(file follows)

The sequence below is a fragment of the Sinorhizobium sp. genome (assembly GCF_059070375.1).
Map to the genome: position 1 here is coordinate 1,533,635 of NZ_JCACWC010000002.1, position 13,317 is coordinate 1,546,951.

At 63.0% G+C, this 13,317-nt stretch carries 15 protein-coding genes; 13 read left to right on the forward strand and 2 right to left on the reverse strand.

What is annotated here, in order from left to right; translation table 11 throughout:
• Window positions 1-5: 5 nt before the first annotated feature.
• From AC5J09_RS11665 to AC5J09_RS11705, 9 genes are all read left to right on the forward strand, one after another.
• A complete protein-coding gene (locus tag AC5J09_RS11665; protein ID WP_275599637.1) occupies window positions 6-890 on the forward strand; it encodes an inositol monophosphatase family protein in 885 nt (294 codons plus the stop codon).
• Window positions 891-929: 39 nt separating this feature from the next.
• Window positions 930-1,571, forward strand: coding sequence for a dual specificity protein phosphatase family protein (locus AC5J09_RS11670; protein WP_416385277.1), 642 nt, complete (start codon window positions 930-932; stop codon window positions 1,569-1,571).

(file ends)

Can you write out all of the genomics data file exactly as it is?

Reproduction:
The sequence below is a fragment of the Sinorhizobium sp. genome (assembly GCF_059070375.1).
Map to the genome: position 1 here is coordinate 1,533,635 of NZ_JCACWC010000002.1, position 13,317 is coordinate 1,546,951.

At 63.0% G+C, this 13,317-nt stretch carries 15 protein-coding genes; 13 read left to right on the forward strand and 2 right to left on the reverse strand.

What is annotated here, in order from left to right; translation table 11 throughout:
• Window positions 1-5: 5 nt before the first annotated feature.
• From AC5J09_RS11665 to AC5J09_RS11705, 9 genes are all read left to right on the forward strand, one after another.
• A complete protein-coding gene (locus tag AC5J09_RS11665; protein ID WP_275599637.1) occupies window positions 6-890 on the forward strand; it encodes an inositol monophosphatase family protein in 885 nt (294 codons plus the stop codon).
• Window positions 891-929: 39 nt separating this feature from the next.
• Window positions 930-1,571, forward strand: coding sequence for a dual specificity protein phosphatase family protein (locus AC5J09_RS11670; protein WP_416385277.1), 642 nt, complete (start codon window positions 930-932; stop codon window positions 1,569-1,571).